The Minnesota Department of Transportation unveiled its 2014 construction program Thursday, detailing the 308 projects across the state expected to cost $1.1 billion.
Seventy-four of those projects are in the Twin Cities area; 194 are in greater Minnesota. Work on railroad crossings and at regional airports are also included.
"Hundreds of road and bridge improvements getting underway this spring and summer will support Minnesota’s growing economy, improve our quality of life and create thousands of good-paying jobs all over our state," Governor Mark Dayton said in a statement. "I thank the dedicated construction workers and engineers who are doing this important work, and urge Minnesotans to drive safely in construction zones this season."
The department highlights four high-impact projects in greater Minnesota:
– Highway 29 complete streets reconstruction in downtown Alexandria
– Highway 34 construct passing lanes from Detroit Lakes to Nevis (a Corridors of Commerce project)
– I-94 additional lane construction from Highway 101 to Highway 241 (a Corridors of Commerce project)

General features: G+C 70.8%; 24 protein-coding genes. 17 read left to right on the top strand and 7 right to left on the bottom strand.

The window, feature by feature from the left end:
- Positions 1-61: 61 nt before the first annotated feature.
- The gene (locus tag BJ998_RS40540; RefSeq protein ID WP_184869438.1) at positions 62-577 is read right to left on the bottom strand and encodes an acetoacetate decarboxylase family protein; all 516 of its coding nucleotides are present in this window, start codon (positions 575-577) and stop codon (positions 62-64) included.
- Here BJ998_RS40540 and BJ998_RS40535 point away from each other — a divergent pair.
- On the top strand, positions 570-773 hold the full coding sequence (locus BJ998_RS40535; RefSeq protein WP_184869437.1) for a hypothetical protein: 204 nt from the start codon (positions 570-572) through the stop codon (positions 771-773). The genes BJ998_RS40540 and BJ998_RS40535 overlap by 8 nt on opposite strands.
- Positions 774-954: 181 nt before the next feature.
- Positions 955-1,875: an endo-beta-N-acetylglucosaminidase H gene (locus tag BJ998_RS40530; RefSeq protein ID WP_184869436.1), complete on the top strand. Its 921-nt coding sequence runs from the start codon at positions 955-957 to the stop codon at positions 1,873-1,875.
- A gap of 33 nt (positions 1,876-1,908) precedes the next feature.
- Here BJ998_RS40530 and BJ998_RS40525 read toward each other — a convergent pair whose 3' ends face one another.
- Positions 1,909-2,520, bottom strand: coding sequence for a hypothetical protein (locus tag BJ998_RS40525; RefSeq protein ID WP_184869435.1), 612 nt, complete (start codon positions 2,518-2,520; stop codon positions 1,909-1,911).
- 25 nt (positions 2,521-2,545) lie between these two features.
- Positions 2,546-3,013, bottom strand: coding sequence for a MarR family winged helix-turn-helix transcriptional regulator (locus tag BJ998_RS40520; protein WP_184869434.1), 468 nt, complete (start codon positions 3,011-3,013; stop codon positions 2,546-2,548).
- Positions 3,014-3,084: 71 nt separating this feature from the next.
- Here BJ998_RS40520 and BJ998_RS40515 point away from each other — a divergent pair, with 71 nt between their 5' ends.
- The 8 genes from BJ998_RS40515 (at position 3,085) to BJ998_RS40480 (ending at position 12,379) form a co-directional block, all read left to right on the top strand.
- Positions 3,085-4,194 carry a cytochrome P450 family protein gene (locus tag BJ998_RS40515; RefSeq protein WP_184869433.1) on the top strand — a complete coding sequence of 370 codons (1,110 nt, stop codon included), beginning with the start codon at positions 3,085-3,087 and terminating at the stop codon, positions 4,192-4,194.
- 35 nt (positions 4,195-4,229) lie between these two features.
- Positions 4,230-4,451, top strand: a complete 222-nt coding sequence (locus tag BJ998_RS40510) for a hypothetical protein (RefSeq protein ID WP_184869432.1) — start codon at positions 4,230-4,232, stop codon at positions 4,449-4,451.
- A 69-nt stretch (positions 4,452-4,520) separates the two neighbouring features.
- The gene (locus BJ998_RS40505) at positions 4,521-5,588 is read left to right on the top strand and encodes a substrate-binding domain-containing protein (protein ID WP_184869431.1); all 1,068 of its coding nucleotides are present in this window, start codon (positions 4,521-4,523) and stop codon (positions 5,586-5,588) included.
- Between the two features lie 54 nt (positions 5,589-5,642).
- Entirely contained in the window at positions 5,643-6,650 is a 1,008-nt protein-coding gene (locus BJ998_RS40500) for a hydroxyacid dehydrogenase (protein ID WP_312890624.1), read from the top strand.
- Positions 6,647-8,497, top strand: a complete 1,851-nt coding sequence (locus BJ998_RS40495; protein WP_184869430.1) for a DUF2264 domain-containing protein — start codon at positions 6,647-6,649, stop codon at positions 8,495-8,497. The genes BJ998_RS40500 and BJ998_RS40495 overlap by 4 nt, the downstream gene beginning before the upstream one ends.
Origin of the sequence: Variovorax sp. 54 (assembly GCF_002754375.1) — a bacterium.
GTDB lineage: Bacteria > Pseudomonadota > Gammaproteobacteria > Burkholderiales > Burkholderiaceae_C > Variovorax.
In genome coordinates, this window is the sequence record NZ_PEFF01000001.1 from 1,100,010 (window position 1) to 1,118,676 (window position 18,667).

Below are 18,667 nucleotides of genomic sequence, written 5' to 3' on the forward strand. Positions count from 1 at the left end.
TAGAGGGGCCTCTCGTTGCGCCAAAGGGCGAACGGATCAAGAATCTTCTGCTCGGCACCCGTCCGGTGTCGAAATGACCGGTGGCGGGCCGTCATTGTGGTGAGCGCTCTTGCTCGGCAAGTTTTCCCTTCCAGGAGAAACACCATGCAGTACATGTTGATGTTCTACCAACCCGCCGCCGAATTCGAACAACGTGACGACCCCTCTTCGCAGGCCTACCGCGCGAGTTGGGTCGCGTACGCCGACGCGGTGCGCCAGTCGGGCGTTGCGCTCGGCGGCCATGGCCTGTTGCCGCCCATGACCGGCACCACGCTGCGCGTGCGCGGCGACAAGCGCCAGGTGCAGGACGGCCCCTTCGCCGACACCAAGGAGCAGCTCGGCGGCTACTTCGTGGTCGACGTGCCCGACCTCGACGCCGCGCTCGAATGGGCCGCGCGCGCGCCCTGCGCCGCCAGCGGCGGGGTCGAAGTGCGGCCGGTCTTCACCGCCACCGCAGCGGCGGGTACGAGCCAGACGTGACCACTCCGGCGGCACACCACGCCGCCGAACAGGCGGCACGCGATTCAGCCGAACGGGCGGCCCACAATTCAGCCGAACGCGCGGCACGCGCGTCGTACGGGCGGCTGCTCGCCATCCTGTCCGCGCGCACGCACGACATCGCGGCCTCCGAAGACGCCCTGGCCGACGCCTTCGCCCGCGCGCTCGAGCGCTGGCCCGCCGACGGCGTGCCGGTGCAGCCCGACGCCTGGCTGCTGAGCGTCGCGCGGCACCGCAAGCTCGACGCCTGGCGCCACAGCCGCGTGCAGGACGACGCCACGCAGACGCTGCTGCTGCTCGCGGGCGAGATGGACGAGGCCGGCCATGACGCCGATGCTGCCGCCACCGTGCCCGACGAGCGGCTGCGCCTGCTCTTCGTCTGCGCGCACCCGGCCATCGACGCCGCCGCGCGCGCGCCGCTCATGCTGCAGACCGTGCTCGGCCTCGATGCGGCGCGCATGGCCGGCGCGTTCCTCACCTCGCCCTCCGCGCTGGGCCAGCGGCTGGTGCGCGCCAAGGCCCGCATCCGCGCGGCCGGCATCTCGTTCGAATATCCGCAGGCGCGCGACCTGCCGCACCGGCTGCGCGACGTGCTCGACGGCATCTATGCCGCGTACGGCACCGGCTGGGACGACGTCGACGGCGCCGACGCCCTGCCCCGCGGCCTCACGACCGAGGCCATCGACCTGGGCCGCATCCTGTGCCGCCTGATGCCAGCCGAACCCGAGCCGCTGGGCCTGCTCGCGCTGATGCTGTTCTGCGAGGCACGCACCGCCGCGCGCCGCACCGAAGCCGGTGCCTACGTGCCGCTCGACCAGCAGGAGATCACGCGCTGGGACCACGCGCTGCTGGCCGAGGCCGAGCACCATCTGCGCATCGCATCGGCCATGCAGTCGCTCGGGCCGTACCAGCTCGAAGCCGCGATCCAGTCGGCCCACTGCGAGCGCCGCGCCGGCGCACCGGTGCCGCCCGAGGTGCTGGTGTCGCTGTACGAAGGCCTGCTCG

– I-35 in Owatonna reconstruction and bridge replacement
And three for the metro:
– I-35E between I-94 in St. Paul and Little Canada Road, construction of MnPASS Express Lanes, replace pavement and bridges and improve traffic management technology
– Highway 65 from Fridley to Spring Lake Park, replace pavement and make safety improvements to the highway and bus stops
– Highway 100 bridge replacements and highway widening from 36th Street to St. Louis Park
You can see a visual breakdown of where the projects are below (click to enlarge).
"This program will provide vital upgrades to our transportation system," said MnDOT Commissioner Charlie Zelle in a statement. "We will ensure that these roadway investments get the most for taxpayer dollars. The public deserves smooth, safe roads that are built and maintained efficiently."
At a press conference Thursday, the Star Tribune says Zelle compared this year's work to building the new Vikings stadium in a single season.
Some of the funding is coming from Corridors of Commerce, a bonding program the department says is aimed at improving roadways and freight travel. You can see a breakdown of how the money is being spent – and where it's coming from – in the image below (click to enlarge).